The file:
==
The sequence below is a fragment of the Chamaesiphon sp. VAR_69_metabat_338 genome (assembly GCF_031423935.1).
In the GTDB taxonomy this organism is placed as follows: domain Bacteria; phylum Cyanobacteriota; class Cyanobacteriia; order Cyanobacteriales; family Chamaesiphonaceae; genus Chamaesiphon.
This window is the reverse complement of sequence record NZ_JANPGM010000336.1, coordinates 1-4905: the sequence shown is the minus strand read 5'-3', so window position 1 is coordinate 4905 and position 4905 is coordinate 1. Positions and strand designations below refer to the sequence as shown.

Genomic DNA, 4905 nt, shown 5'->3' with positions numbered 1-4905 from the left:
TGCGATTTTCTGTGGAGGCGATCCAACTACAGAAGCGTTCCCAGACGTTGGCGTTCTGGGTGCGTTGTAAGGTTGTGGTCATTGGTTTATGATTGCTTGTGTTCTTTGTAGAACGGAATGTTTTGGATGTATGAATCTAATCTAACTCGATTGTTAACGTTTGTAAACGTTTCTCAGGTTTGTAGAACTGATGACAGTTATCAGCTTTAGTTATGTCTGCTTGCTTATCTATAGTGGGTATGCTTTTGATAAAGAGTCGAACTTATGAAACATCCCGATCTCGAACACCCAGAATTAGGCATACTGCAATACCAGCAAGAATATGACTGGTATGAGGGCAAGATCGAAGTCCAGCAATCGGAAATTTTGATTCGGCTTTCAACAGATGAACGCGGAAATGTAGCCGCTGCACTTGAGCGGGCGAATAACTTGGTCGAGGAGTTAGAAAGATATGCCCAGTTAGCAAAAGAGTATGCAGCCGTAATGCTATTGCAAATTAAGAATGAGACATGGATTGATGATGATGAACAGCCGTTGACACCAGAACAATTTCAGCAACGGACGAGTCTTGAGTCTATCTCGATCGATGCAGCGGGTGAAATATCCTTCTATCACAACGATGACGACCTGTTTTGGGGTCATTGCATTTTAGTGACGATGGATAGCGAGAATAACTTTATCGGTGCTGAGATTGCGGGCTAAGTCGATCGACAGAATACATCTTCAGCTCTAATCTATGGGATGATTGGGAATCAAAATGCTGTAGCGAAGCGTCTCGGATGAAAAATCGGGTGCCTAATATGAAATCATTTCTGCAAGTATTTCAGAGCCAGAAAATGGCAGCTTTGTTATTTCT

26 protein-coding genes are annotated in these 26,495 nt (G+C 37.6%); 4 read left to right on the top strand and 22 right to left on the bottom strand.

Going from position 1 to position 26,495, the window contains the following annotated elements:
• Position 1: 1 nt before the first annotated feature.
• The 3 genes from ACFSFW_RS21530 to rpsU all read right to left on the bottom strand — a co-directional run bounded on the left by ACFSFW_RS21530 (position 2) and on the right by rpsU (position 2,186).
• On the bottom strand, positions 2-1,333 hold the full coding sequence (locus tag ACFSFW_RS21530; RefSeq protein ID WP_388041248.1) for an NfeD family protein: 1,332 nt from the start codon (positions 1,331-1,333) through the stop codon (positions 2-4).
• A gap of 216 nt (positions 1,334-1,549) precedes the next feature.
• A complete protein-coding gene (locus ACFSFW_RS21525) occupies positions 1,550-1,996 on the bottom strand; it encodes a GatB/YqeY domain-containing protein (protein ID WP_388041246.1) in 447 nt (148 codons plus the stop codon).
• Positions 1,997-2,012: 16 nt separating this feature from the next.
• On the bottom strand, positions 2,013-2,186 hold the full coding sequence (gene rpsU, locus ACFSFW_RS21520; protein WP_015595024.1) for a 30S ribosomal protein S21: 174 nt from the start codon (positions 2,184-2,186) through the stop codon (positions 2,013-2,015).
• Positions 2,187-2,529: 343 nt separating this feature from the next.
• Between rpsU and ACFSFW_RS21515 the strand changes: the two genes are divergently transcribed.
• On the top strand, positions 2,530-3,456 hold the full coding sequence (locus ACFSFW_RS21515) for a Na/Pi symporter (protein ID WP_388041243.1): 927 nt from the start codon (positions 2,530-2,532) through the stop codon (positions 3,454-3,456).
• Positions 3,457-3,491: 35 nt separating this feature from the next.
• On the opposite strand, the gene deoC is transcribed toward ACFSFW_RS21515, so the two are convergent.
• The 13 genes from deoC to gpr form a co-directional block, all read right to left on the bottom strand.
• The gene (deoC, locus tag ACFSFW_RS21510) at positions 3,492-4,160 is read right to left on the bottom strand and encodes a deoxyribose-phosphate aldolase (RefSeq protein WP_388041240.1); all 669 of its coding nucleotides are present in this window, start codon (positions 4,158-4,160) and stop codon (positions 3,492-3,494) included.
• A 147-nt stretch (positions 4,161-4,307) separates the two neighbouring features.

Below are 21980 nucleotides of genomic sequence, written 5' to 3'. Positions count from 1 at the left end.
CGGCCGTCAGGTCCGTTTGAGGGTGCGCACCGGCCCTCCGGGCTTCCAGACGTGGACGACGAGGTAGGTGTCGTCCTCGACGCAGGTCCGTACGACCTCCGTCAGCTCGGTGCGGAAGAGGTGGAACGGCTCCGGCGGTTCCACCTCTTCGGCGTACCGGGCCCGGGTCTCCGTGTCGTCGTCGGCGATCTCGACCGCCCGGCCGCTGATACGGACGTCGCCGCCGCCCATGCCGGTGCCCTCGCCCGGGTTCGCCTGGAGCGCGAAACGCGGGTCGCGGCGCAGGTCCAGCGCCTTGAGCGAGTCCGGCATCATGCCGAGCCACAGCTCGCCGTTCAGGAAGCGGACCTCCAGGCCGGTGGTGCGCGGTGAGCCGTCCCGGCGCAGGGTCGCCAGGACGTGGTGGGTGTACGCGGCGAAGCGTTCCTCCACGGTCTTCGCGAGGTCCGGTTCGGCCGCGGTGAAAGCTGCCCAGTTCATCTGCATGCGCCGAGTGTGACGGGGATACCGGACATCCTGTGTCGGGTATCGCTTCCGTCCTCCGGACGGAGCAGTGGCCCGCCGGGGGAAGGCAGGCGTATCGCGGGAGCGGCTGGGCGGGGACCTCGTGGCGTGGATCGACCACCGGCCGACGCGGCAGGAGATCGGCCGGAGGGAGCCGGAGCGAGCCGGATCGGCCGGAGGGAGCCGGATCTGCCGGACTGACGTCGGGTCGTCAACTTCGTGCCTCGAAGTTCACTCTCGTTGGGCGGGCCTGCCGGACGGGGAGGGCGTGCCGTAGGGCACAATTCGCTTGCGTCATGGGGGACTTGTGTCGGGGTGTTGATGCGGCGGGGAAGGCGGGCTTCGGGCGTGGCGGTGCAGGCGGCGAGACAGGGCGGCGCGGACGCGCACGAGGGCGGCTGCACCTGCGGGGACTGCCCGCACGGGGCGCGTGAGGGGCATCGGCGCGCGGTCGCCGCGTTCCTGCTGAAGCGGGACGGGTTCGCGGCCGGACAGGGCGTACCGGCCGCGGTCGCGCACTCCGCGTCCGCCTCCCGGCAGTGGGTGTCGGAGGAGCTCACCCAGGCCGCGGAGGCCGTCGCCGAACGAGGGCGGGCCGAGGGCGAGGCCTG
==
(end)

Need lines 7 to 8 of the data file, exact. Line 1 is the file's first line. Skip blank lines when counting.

Going from position 1 to position 26,495, the window contains the following annotated elements:
• Position 1: 1 nt before the first annotated feature.